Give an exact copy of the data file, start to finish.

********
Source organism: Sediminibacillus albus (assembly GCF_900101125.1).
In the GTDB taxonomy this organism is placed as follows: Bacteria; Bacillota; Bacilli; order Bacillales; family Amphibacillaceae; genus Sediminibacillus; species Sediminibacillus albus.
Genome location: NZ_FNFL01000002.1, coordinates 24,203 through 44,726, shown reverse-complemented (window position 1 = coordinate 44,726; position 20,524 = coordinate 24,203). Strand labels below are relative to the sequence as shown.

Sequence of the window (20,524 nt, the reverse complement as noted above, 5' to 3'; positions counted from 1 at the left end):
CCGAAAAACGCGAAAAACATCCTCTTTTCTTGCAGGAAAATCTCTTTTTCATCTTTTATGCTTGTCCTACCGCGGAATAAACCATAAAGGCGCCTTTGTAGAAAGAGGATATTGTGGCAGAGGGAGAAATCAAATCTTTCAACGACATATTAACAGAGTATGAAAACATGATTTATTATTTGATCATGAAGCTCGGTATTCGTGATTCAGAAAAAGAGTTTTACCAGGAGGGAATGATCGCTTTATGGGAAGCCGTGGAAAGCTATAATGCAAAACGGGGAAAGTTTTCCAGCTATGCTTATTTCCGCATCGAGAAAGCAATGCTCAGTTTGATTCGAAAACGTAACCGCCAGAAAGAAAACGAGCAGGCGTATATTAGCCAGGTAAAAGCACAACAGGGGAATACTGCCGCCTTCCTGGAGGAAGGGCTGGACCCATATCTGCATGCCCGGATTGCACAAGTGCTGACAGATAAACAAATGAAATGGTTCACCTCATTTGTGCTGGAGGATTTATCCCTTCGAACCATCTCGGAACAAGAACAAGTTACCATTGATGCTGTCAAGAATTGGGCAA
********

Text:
Source organism: Sediminibacillus albus (assembly GCF_900101125.1).
In the GTDB taxonomy this organism is placed as follows: Bacteria; Bacillota; Bacilli; order Bacillales; family Amphibacillaceae; genus Sediminibacillus; species Sediminibacillus albus.
Genome location: NZ_FNFL01000002.1, coordinates 24,203 through 44,726, shown reverse-complemented (window position 1 = coordinate 44,726; position 20,524 = coordinate 24,203). Strand labels below are relative to the sequence as shown.

Sequence of the window (20,524 nt, the reverse complement as noted above, 5' to 3'; positions counted from 1 at the left end):
CCGAAAAACGCGAAAAACATCCTCTTTTCTTGCAGGAAAATCTCTTTTTCATCTTTTATGCTTGTCCTACCGCGGAATAAACCATAAAGGCGCCTTTGTAGAAAGAGGATATTGTGGCAGAGGGAGAAATCAAATCTTTCAACGACATATTAACAGAGTATGAAAACATGATTTATTATTTGATCATGAAGCTCGGTATTCGTGATTCAGAAAAAGAGTTTTACCAGGAGGGAATGATCGCTTTATGGGAAGCCGTGGAAAGCTATAATGCAAAACGGGGAAAGTTTTCCAGCTATGCTTATTTCCGCATCGAGAAAGCAATGCTCAGTTTGATTCGAAAACGTAACCGCCAGAAAGAAAACGAGCAGGCGTATATTAGCCAGGTAAAAGCACAACAGGGGAATACTGCCGCCTTCCTGGAGGAAGGGCTGGACCCATATCTGCATGCCCGGATTGCACAAGTGCTGACAGATAAACAAATGAAATGGTTCACCTCATTTGTGCTGGAGGATTTATCCCTTCGAACCATCTCGGAACAAGAACAAGTTACCATTGATGCTGTCAAGAATTGGGCAA